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Note: ASAPS cannot give advice about specific medical problems nor should answers provided by responding surgeons be substituted for a complete medical history, work-up and an in-personal medical/surgical consultation. Sorry we can't answer all questions. We try to select questions that have the widest general interest.
Will a skin tuck make a difference?
I had a healthy 10 lb girl 3 years ago. She came through c-section because she was too big. I now have a diastasis recti of about 2 fingers and a half and a hernia at the level of my belly button despite practicing pilates, cardio, swimming and tennis. I am in great shape except that my belly always looks swollen and the skin is a bit saggy especially when I sit. I would like to know if repairing the diastasis and having a mini skin tuck would be enough, or do I have to have another procedure?
The answer is that yes a repair if the diastasis recti will help you a lot. The part relating to whether a mini tuck or a full abdominoplasty will be necessary will depend on the amount of skin you have especially in the supra-umbilical area. This can be easily assessed during a physical exam done at the bedside. Many times patients would think that there is not really much to remove and you will be surprised that in those patients all the skin from the umbilicus and down will be removed. I would urge you to consult with an ASAPS member to find the ideal solution for your problem because you want to do this procedure right from the first time.
Shady Hayek, M.D.
without an examination it is difficult to answer your question. I would suggest you get a consultation from a board certified plastic surgeon who performs tummy procedures regularly. If not totally comfortable with the recommendation, get a second opinion consultation.
Without an examination and measuring your excess skin, it is impossible to tell whether you need a full tummy tuck or a mini tummy tuck. Generally just repairing a diastasis will not be enough to keep you from looking swollen and your skin from being saggy. I suggest you see a plastic surgeon member of this organization for an evaluation.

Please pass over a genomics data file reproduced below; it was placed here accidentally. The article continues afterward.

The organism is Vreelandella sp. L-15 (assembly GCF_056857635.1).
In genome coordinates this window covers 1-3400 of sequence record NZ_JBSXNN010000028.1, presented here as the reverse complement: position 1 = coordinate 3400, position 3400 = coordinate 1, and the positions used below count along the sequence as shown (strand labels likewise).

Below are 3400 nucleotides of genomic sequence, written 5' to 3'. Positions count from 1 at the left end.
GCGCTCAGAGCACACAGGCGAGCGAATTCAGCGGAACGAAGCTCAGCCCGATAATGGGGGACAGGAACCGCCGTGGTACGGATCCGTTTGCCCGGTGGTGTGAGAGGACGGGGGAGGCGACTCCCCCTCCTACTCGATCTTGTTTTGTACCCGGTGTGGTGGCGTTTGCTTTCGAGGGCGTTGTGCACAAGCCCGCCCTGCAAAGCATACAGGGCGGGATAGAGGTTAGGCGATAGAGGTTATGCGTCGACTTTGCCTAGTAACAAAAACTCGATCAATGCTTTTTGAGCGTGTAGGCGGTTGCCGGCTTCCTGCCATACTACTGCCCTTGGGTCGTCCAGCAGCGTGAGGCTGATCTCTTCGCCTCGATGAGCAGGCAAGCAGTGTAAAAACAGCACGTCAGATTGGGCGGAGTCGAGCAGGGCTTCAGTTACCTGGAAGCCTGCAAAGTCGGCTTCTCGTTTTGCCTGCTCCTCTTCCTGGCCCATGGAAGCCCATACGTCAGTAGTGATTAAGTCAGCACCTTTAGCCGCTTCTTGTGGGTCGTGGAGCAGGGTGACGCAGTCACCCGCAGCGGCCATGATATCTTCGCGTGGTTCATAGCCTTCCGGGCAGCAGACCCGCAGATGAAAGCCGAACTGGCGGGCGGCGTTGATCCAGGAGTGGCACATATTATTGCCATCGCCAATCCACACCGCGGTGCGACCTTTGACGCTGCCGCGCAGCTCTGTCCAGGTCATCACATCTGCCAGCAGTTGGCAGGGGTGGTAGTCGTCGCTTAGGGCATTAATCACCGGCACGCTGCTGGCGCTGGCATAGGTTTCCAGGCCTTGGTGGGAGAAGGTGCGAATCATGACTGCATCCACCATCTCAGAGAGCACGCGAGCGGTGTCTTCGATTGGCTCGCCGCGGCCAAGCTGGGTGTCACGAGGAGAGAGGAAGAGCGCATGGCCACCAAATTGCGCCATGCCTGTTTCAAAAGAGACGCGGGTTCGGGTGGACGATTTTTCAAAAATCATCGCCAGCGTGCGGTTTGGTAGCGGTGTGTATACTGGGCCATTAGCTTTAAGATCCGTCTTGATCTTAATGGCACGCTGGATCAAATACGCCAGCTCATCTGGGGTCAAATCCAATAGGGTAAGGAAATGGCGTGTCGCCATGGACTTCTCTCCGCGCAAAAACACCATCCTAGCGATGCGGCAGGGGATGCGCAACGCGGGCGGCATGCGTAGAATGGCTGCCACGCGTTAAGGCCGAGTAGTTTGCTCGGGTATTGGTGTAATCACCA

A mini or modified tummy tuck, with or without liposuction, as well as one of a variety of full tummy tucks that exist can produce a good cosmetic appearance in the appropriate patient. Following the advice from a surgeon or any other website who proposes to tell you what to do without examining you, physically feeling the tissue, assessing your desired outcome, taking a full medical history, and discussing the pros and cons of each operative procedure would not be in your best interest. I would suggest you find a plastic surgeon certified by the American Board of Plastic Surgery and ideally a member of the American Society for Aesthetic Plastic Surgery that you trust and are comfortable with. You should discuss your concerns with that surgeon in person.
A modified abdominoplasty, which may include the diastasis repair, with a floating of the umbilicus can produce a very nice significant result in many patients. The result depends on the extent of looseness of your tissue above the umbilicus (belly button), since there is a limitation of how much tightness you can get with that procedure and still maintain a normal appearing position of the navel.
If you plan on having additional pregnancies, I would wait until you are finished having children before repairing the muscle diastasis.
Robert Singer, MD FACS
La Jolla, California
Due to the expansion of a such big pregnancy you will need an Abdominoplasty or Tummy Tuck. The diastasis will be corrected, and the skin redundancy will be removed.